Comments open for White River National Forest vegetation management plan | SummitDaily.com
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Comments open for White River National Forest vegetation management plan

Summit Daily staff report
news@summitdaily.com

As the U.S.Forest Service is seeking comment for a potential forest-wide vegetation management project in the White River National Forest in Eagle, Garfield, Mesa, Pitkin, Rio Blanco and Summit counties.
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The White River National Forest is seeking public comments for a potential forest-wide vegetation management project in Eagle, Garfield, Mesa, Pitkin, Rio Blanco and Summit counties.

According to news release, the project is supposed to maintain existing critical fuel breaks and treatment areas next to communities and improve forest health in areas affected by the mountain pine beetle by removing small-diameter vegetation.

The plan calls for up to 1,000 acres of vegetation-management activities on National Forest lands annually. Those activities include:

• Continued management of live and dead fuels within previously created fuel breaks in the Wildland Urban Interface, or the area where the edge of developed communities meet forest land;

• Improving individual tree growth and improving forest health by reducing tree density in naturally regenerating stands of young lodgepole pine;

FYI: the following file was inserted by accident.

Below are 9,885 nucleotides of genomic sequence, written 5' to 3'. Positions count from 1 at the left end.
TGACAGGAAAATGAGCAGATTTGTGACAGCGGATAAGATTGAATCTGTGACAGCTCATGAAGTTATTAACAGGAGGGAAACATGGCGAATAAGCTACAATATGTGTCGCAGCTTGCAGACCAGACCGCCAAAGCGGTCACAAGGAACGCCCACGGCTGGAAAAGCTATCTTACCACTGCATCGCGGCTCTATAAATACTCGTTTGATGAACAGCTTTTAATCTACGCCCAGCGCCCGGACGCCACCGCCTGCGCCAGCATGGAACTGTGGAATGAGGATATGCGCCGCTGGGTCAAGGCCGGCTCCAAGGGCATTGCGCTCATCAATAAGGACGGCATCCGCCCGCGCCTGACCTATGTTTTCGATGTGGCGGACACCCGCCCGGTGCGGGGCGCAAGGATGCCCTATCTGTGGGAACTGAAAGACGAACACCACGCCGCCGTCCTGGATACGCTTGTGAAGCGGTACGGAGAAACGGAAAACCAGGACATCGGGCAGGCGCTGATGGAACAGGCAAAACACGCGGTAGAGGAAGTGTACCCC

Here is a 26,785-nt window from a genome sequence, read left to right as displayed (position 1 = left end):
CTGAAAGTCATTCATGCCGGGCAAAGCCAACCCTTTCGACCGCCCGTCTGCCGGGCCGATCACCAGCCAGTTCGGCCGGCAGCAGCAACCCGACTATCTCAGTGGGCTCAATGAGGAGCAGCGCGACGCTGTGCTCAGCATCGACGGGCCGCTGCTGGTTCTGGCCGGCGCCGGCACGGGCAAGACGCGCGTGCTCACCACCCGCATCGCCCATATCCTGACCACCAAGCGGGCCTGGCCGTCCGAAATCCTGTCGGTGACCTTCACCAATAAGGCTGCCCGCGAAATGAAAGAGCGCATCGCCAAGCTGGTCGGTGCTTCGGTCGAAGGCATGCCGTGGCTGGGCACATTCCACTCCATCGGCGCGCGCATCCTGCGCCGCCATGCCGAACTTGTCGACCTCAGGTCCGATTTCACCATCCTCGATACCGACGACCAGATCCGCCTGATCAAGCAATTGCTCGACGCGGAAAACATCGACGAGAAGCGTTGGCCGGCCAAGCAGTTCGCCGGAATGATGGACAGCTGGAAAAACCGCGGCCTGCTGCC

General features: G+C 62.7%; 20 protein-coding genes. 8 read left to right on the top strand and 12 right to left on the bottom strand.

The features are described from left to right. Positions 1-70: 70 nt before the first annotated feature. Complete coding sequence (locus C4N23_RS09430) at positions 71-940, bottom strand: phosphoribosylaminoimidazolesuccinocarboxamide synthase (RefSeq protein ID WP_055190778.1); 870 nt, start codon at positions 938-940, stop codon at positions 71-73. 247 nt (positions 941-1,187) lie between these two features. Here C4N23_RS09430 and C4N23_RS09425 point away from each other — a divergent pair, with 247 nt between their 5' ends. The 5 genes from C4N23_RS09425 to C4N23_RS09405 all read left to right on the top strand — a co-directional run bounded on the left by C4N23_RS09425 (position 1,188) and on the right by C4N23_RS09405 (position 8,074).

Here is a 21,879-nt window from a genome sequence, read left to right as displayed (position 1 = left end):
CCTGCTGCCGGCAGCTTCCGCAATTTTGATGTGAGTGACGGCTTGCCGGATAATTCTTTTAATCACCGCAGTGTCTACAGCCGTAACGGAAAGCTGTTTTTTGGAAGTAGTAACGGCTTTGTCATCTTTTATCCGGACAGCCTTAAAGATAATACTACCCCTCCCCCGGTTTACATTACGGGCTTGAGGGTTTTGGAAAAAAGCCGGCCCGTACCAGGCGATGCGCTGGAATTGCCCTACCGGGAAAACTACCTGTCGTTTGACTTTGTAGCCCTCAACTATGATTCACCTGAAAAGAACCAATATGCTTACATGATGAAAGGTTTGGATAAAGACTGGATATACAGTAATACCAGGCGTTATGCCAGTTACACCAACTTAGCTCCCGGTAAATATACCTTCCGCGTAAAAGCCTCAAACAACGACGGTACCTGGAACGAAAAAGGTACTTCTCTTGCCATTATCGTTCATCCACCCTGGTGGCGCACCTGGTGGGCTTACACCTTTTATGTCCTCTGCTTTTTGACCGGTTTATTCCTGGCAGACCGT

• Reducing the extent of insects or diseases in lodgepole pine stands;

• And continued enhancement of tree species diversity through maintaining and protecting young Engelmann spruce trees planted in areas affected by past spruce beetle outbreaks.

“In response to the mountain pine beetle epidemic, the White River National Forest has worked aggressively to reduce fuel concentrations in critical areas adjacent to communities and to promote the regeneration of lodgepole pine,” said forest supervisor Scott Fitzwilliams in a prepared statement. “However, we now have previously treated areas across the Forest that have regrown and are overly-dense and need maintenance to continue to be effective in the event of future wildfires.”

Over the last 15 years, the mountain pine beetle epidemic has left swaths of widespread, dead-standing trees.

The Forest is now soliciting for public comments on the proposed action and says comments specific to the proposed action that identify a cause-effect relationship are the most helpful.

Comments will be accepted at any time, but will be most helpful if submitted before Jan. 31. For more information, contact Limberis at the address listed above, call 970-827-5161 or email slimberis@fs.fed.us.


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